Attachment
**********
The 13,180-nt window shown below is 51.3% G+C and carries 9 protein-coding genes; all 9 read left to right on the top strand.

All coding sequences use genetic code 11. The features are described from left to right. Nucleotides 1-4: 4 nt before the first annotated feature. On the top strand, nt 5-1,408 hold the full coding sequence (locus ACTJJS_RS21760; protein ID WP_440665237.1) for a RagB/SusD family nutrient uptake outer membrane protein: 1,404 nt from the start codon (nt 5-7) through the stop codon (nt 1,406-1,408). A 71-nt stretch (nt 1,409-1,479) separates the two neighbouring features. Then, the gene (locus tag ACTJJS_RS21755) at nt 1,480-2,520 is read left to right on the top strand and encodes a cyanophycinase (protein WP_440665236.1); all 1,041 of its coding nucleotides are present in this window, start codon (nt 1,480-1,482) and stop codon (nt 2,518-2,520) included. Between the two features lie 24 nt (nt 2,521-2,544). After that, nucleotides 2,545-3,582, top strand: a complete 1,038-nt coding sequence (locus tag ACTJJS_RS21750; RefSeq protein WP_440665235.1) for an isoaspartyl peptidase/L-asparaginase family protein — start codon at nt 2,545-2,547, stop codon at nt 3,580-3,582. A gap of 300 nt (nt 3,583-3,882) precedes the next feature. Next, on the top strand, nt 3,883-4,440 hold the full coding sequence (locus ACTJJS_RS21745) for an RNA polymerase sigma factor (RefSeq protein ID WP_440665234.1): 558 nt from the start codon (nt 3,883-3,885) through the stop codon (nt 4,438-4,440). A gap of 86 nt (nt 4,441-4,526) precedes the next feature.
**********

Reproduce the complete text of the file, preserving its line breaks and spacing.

The 13,180-nt window shown below is 51.3% G+C and carries 9 protein-coding genes; all 9 read left to right on the top strand.

All coding sequences use genetic code 11. The features are described from left to right. Nucleotides 1-4: 4 nt before the first annotated feature. On the top strand, nt 5-1,408 hold the full coding sequence (locus ACTJJS_RS21760; protein ID WP_440665237.1) for a RagB/SusD family nutrient uptake outer membrane protein: 1,404 nt from the start codon (nt 5-7) through the stop codon (nt 1,406-1,408). A 71-nt stretch (nt 1,409-1,479) separates the two neighbouring features. Then, the gene (locus tag ACTJJS_RS21755) at nt 1,480-2,520 is read left to right on the top strand and encodes a cyanophycinase (protein WP_440665236.1); all 1,041 of its coding nucleotides are present in this window, start codon (nt 1,480-1,482) and stop codon (nt 2,518-2,520) included. Between the two features lie 24 nt (nt 2,521-2,544). After that, nucleotides 2,545-3,582, top strand: a complete 1,038-nt coding sequence (locus tag ACTJJS_RS21750; RefSeq protein WP_440665235.1) for an isoaspartyl peptidase/L-asparaginase family protein — start codon at nt 2,545-2,547, stop codon at nt 3,580-3,582. A gap of 300 nt (nt 3,583-3,882) precedes the next feature. Next, on the top strand, nt 3,883-4,440 hold the full coding sequence (locus ACTJJS_RS21745) for an RNA polymerase sigma factor (RefSeq protein ID WP_440665234.1): 558 nt from the start codon (nt 3,883-3,885) through the stop codon (nt 4,438-4,440). A gap of 86 nt (nt 4,441-4,526) precedes the next feature.